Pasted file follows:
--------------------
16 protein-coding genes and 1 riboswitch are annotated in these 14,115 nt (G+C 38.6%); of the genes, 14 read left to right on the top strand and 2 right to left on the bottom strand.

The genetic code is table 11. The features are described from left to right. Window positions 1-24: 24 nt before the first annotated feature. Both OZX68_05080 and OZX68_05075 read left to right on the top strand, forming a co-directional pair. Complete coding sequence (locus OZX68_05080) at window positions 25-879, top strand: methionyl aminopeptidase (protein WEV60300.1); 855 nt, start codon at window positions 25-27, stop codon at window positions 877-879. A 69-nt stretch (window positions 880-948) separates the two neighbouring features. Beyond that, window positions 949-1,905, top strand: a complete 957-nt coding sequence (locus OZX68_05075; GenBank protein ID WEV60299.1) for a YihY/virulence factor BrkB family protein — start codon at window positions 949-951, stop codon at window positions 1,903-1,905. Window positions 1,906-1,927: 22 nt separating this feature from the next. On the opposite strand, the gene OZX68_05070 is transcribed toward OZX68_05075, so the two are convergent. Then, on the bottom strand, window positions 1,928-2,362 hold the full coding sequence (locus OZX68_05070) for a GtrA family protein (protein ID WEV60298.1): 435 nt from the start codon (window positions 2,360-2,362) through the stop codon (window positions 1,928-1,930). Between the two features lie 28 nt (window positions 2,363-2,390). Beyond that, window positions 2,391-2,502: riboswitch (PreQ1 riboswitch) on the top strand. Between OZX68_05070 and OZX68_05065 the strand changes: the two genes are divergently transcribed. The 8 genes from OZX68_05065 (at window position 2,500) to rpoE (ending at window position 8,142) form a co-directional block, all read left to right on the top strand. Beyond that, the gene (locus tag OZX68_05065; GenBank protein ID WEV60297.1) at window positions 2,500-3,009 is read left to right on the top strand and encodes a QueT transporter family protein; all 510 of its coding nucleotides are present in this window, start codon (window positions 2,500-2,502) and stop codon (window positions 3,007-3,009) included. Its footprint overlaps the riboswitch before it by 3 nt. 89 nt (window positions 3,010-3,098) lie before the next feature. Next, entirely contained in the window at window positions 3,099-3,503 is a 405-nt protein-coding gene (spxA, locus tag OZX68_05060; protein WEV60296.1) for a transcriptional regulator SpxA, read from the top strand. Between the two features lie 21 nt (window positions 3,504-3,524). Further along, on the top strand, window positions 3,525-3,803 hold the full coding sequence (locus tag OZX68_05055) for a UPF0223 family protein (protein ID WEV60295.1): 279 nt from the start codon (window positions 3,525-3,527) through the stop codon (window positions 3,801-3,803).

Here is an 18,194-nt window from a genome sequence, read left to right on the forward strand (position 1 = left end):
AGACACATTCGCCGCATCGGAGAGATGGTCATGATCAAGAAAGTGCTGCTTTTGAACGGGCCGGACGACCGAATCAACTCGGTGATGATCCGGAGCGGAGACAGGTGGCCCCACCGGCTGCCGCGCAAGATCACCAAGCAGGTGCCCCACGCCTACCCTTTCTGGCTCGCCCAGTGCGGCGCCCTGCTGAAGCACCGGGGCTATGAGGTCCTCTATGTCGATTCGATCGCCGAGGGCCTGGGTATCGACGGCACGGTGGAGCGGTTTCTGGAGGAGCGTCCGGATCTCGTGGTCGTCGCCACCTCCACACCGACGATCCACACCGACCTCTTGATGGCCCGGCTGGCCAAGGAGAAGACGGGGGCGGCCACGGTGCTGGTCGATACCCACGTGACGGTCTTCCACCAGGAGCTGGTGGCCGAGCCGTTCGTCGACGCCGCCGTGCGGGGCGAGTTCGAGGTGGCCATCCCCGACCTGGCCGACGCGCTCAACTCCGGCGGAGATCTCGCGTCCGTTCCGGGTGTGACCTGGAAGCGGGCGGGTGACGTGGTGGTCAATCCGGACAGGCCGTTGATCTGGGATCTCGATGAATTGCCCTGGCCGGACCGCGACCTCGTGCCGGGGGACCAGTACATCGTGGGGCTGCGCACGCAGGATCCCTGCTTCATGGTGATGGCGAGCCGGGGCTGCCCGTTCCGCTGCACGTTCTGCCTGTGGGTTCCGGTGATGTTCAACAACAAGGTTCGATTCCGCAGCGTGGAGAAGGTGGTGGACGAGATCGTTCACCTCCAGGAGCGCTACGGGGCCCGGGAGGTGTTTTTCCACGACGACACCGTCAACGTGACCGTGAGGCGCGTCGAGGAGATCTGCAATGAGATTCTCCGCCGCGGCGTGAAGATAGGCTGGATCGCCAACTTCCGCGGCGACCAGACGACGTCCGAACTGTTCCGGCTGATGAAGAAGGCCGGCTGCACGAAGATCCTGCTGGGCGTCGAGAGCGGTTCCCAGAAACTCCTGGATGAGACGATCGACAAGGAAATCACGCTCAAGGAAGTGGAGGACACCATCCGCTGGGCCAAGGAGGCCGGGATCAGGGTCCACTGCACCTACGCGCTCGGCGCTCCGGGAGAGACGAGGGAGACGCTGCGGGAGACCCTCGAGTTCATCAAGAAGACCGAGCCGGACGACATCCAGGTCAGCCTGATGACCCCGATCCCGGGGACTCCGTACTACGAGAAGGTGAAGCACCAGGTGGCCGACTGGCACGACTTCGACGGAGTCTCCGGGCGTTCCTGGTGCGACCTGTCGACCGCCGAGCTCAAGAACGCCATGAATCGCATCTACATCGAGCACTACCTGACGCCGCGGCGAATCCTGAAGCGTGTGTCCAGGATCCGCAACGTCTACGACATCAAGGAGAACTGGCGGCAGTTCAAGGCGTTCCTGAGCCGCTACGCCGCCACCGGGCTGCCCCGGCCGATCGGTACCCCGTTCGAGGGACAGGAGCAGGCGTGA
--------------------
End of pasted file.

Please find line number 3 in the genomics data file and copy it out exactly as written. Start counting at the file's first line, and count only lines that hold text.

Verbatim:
Here is an 18,194-nt window from a genome sequence, read left to right on the forward strand (position 1 = left end):